The Stolen Bride   Tony Hays | Forge  2012

The Eternal Flame – T.A. Barron

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The Eternal Flame is the third and final volume in T.A. Barron’s The Great Tree of Avalon fantasy trilogy. As in most fantasies that involve power grabs by villains  and salvation by untested heroes, the final book is mostly battle scenes. Books that are a sequence of battle scenes remind me of video games aimed at boys. Lesson learned: Don’t pick up a fantasy series at the end unless you love made-up creatures taking each other out in highly imaginative and bloody ways.

The series treats a world in the stars where some humans and a raft of invented tree, troll, gnome, elf, flamethrower and other critters are trying to destroy or save Avalon. Merlin has been banished to earth so he’s no help. It’s up to the young hero Tamwyn and a couple of chicks—Elli, an orphan who lives by harp music and Brionna, an elf who’s a sharpshooter with a bow and arrow—to save Avalon and several other starry worlds.

Terrible tricks are played on the good guys. People lose limbs, eyes, hope and their lives—well, they’re not all people but they suffer all the same. Once the war commences, it’s a steady procession of engagement, terrible rout by one side or the other, coup de grace via some magical technique or tool, many deus ex machina moments when all is lost but wait! salvation arrives in the nick of time.

The Eternal Flame is certainly imaginative and decently done for a genre book. At the end is a lengthy history and character biographies to help you out if you were an idiot like me and started with book 3. It’s no Lord of the Rings so I wouldn’t categorize it as a young people’s book that is really for all audiences. The stories were NYT best sellers so there are true fans out there, tracking developments in the heavens and worried about good and evil dragons, changelings and enchanted weapons. I like my Avalon tales a bit earthier and more Druidical so I’ll probably glide past volumes one and two and hunt for more Merlin-centric mists and lakes stuff for future reads.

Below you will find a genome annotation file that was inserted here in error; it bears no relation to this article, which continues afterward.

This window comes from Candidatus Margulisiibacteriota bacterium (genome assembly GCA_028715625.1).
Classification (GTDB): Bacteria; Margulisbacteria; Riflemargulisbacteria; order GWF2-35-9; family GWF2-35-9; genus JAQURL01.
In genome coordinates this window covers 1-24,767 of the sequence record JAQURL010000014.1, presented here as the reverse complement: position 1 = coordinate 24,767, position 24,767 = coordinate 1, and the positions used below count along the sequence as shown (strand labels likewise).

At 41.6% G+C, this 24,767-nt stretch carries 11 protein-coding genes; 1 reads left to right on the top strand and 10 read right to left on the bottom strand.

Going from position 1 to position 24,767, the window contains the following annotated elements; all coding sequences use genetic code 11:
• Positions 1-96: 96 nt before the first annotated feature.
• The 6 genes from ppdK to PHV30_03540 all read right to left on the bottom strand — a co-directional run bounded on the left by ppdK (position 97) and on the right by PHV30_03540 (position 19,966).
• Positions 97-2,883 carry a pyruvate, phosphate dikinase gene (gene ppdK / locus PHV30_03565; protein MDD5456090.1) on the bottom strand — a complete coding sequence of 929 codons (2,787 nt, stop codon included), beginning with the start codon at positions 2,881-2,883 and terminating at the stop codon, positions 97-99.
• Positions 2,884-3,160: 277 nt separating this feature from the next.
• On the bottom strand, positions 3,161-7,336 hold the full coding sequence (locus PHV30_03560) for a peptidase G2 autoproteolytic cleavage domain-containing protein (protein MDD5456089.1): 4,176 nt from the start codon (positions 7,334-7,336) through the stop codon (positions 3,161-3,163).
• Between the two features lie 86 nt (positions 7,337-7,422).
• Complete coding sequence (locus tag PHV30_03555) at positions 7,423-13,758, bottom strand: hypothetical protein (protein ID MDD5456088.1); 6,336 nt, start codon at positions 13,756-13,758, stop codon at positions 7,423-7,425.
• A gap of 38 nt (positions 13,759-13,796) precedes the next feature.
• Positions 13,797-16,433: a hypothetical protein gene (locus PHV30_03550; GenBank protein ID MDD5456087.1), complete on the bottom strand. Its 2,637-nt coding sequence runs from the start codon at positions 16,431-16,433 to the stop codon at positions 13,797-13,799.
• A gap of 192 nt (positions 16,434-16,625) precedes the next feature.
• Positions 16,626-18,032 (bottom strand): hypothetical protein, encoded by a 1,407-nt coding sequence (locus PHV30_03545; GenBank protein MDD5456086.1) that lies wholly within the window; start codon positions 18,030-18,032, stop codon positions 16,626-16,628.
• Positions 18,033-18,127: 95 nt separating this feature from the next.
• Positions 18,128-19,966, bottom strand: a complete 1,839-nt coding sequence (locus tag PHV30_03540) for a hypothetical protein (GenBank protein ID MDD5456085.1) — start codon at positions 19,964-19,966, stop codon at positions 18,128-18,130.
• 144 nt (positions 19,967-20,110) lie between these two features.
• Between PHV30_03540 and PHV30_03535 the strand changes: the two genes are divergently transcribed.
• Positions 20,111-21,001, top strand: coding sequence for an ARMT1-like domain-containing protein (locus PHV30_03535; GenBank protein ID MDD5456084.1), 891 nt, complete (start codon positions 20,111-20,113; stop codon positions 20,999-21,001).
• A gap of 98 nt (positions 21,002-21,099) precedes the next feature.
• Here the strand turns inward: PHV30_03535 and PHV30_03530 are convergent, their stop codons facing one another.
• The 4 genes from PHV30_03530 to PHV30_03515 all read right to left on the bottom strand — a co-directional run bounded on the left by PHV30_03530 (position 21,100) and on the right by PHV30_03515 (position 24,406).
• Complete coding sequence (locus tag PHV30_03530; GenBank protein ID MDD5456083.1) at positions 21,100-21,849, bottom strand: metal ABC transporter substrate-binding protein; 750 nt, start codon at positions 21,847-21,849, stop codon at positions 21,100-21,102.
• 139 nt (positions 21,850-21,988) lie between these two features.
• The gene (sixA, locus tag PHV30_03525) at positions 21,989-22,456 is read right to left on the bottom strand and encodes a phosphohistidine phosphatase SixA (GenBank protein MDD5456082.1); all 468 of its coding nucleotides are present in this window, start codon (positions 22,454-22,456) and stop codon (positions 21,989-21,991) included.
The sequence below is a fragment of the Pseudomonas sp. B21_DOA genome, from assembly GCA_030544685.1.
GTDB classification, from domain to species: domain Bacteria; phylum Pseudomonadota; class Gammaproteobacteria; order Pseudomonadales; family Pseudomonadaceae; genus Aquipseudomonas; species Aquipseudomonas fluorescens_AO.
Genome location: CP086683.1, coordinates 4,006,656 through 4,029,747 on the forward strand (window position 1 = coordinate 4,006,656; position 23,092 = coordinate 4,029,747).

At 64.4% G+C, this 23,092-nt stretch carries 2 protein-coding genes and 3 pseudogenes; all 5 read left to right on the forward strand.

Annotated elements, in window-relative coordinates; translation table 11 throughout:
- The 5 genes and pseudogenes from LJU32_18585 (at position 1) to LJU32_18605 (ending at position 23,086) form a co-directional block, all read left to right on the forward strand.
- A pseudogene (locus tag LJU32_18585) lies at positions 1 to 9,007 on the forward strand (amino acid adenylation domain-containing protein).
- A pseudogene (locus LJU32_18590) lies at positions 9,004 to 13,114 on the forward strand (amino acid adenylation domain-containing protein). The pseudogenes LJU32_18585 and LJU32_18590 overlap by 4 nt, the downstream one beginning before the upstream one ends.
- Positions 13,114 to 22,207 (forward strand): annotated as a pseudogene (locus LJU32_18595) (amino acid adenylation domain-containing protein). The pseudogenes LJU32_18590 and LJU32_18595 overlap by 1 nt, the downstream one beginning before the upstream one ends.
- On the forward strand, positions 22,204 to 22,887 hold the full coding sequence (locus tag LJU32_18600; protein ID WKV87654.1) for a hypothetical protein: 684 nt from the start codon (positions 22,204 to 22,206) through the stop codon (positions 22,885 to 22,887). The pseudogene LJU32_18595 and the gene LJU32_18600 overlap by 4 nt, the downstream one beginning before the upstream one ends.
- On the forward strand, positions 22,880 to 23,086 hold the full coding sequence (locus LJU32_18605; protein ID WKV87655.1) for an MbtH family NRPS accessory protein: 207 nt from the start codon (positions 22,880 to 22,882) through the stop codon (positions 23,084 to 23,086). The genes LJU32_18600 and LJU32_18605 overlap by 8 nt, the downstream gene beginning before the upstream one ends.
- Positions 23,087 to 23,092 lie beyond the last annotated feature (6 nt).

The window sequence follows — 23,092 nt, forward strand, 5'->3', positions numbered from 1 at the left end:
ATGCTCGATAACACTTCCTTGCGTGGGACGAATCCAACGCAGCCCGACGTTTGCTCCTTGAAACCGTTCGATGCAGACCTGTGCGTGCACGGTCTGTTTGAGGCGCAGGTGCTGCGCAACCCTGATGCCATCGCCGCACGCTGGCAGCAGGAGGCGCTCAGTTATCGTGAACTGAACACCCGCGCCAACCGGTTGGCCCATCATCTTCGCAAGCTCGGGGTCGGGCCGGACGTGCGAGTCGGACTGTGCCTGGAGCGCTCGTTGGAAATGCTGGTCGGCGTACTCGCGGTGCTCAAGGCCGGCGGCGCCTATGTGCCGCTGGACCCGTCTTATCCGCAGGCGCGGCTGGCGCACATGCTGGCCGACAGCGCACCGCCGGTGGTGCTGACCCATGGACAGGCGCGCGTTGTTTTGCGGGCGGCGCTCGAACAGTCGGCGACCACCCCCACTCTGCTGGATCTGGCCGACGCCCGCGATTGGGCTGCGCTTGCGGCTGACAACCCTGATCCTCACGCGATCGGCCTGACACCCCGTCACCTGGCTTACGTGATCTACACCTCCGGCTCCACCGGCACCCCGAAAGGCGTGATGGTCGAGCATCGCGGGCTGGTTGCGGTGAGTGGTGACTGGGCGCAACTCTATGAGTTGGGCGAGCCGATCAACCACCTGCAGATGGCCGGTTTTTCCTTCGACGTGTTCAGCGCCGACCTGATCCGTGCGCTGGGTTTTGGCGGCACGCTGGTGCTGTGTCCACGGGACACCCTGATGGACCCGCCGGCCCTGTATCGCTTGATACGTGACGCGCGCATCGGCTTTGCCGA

The Eternal Flame (The Great Tree of Avalon, Book 3)   T.A. Barron | Philomel Books   2006

Merlin: Priest of Nature — Jean Markale

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Merlin is the seductive puzzle, the druid trickster, the bearded mentor of young kings, the pawn of priestesses and faeries.  Merlin steals the story as Gandalf, Yoda, Dumbledore and other reincarnations of the powerful, aphoristic sage. But the Merlin we think we know is a mere shade of the many Merlin’s captured in literature from ancient times.  Merlin: Priest of Nature, by the Celtic scholar Jean Markale, traces this Merlin backwards through time and tomes to a 12th century tale in verse called Vita Merlini by Geoffrey of Monmouth. That story came from ancient bardic myths and legends about a woods hermit and wild man called Myrddin Wyllt and a mash-up with a warrior chief named Aurelius Ambrosius (Merlinus Ambrosius), both figures that pre-dated Geoffrey’s work and had nothing or little to do with Arthur and Excalibur. Geoffrey also developed a Merlin in his well-known Historia Regum Britanniae, and in his Prophetiae Merlini (Merlin’s Prohecies).